Somebody forgot to tell Nvidia that summer is the time to kick up your heels and relax with an ice-cold mojito.
The company has been on an utter tear the past couple of months, releasing brand new GeForce GTX 700-series cards almost like clockwork: The high-end GTX 780 launched at the end of May, while the surprisingly inexpensive GTX 770 reared its head a couple of weeks later. On Tuesday, Nvidia took the wraps off the GeForce GTX 760, a $250 mid-range card intended to replace last year's GTX 660 Ti—not the GTX 660 as you might expect.
So how does the GTX 760 stack up at $250? Judging by the specs and some initial benchmark reports, the so-called "sweet spot" of graphics cards pricing has never been sweeter.
Taking on the technical
The GTX 760 rocks the same Kepler-based GK104 GPU found in all of last year's GTX 600-series cards (as well as the GTX 770). Compared directly to the GTX 660 Ti, the GTX 760 looks a wee bit different under the shroud, with fewer CUDA cores, higher core clock speeds, and a 4GB memory option. That rejiggering comes at a power price, though: At 170W TDP, the GTX 760's energy draw is 20W more than the GTX 660 Ti's 150W.
Here are some more hard details:
- 1,152 CUDA cores
- 980MHz base clock
- 1,033MHz boost clock
- 2GB or 4GB of 256-bit GDDR5 memory
- 192.2 GB/s memory bandwidth
- 170W TDP via a pair of 6-pin power connectors
- Outputs: Dual-link DVI-I, dual-link DVI-D, HDMI, DisplayPort 1.2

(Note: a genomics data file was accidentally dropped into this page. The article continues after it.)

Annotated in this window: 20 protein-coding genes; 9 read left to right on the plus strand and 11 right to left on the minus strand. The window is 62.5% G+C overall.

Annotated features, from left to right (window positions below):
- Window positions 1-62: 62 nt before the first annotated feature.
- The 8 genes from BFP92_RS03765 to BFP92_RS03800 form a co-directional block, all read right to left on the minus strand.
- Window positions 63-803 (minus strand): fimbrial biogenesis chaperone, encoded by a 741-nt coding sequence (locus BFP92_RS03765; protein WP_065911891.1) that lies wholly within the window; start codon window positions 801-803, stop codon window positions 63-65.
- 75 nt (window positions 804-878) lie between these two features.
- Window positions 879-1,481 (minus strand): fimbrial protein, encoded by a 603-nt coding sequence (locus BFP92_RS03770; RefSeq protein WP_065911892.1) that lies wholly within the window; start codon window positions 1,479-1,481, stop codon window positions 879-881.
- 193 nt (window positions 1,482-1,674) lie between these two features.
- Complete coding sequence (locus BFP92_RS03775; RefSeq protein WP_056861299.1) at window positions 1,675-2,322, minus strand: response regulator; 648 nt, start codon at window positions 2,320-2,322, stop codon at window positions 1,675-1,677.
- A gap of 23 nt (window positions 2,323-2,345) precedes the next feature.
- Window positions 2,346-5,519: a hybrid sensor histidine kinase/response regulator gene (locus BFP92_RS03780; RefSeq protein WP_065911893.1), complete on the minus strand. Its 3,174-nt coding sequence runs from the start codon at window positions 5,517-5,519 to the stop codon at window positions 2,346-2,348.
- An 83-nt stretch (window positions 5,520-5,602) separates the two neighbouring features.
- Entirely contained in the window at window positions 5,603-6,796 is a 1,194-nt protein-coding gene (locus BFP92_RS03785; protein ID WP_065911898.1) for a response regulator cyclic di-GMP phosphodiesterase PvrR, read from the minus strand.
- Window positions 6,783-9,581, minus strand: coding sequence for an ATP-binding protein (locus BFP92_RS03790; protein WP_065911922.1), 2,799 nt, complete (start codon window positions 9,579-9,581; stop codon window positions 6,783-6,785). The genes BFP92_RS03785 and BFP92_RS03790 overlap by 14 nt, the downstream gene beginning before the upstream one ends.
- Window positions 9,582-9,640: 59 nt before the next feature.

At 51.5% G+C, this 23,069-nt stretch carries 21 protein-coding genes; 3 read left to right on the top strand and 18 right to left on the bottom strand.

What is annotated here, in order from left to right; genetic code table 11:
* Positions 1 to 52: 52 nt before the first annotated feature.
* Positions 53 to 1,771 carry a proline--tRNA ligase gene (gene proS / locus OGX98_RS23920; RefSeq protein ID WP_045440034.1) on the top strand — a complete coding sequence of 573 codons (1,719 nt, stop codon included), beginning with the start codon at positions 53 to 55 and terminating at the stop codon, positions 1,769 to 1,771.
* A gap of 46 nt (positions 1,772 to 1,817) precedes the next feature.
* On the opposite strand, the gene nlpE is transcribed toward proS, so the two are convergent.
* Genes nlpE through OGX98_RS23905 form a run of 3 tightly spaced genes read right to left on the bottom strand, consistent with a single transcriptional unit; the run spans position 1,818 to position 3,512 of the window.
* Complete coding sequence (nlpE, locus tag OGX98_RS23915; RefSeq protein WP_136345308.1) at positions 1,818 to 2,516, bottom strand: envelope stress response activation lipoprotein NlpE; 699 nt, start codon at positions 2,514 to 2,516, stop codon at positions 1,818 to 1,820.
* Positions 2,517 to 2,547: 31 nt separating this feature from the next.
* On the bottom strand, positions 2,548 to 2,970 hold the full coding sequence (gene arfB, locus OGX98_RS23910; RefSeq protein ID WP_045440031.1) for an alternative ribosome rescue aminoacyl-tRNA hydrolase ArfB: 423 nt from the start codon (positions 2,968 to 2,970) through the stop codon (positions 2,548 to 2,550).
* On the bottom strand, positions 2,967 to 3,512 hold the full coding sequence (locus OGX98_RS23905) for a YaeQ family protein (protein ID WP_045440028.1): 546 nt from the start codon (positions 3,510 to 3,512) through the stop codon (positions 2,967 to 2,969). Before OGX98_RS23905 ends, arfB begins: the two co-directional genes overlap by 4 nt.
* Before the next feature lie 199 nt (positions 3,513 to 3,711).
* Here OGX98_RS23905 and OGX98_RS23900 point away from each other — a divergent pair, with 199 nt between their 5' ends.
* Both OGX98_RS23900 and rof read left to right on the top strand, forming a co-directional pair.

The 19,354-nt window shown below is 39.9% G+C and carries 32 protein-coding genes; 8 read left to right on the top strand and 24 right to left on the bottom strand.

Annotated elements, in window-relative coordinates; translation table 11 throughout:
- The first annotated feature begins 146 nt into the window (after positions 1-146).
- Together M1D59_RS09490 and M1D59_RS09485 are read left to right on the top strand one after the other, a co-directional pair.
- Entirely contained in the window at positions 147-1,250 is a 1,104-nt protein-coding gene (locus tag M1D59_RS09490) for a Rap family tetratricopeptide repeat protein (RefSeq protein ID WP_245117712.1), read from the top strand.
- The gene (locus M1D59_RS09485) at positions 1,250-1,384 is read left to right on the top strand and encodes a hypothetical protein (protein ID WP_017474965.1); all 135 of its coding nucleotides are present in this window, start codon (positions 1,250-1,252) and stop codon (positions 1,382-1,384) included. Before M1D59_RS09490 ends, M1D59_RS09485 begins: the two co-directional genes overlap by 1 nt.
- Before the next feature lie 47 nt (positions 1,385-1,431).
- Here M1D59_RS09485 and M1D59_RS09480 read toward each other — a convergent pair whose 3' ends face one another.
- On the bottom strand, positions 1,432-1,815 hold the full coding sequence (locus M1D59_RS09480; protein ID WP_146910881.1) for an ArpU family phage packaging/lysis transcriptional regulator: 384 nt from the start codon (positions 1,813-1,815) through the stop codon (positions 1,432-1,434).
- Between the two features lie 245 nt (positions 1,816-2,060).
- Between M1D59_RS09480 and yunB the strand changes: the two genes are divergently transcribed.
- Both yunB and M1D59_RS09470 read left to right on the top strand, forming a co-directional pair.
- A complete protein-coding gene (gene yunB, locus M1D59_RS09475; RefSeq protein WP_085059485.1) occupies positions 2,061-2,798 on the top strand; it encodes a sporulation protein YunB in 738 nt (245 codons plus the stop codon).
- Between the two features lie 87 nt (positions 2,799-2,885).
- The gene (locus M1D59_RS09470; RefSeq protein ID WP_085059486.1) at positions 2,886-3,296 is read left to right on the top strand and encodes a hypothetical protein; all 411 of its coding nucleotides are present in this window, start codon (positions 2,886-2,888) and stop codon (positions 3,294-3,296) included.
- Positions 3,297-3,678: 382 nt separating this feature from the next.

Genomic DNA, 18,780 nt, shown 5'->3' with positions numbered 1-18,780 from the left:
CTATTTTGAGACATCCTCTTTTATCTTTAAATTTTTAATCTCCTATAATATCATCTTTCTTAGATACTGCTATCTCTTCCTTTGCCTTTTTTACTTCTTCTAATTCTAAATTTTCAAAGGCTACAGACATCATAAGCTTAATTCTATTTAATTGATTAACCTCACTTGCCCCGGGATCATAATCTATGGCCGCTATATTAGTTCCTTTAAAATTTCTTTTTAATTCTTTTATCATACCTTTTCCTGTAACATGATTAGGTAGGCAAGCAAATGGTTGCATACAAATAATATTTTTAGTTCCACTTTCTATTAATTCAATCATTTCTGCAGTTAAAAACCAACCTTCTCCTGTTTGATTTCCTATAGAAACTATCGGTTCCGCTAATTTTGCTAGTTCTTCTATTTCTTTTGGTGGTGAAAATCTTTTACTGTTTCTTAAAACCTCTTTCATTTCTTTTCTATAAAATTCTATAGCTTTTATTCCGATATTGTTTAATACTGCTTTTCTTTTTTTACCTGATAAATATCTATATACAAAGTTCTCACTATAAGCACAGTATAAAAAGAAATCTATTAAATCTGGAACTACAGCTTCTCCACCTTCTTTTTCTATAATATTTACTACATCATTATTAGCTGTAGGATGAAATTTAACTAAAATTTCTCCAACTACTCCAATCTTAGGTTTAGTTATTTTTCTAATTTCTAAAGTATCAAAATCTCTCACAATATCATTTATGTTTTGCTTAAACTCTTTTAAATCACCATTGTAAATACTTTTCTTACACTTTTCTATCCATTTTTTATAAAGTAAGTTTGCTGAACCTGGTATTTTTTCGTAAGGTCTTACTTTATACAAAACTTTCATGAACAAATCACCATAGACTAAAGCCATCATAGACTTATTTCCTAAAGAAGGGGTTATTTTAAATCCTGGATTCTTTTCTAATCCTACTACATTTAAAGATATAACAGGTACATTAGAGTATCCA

And yes, the card can output 4k video signals or rock out in a multi-card SLI rig.
Along with the technical details, the GTX 760 also includes support for all the software you'd expect Nvidia to back, including Direct X 11.1, OpenGL, and Nvidia's PhysX and 3D Vision technologies. You can catch the full list of GTX 760 technical details here.
What's that mean?
Whew! Those were a lot of numbers. How does all that technical mumbo-jumbo translate into real world performance? We haven't had a chance to go hands-on with the GTX 760 here at PCWorld, but the graphics geeks over at enthusiast sites like AnandTech, Maximum PC, and HotHardware have.
All-in-all, the GeForce GTX 760 looks to be a pretty decent card for the money, solidly outperforming the GTX 660 Ti and edging ahead of AMD's $300 Radeon HD 7950 graphics card in many cases—most notably in games that were optimized to favor Nvidia's hardware. The GTX 760 is far from revolutionary, but people with single-screen setups should find a lot to like in Nvidia's new "sweet spot" graphics card, especially if said screen is at 1080p resolution.
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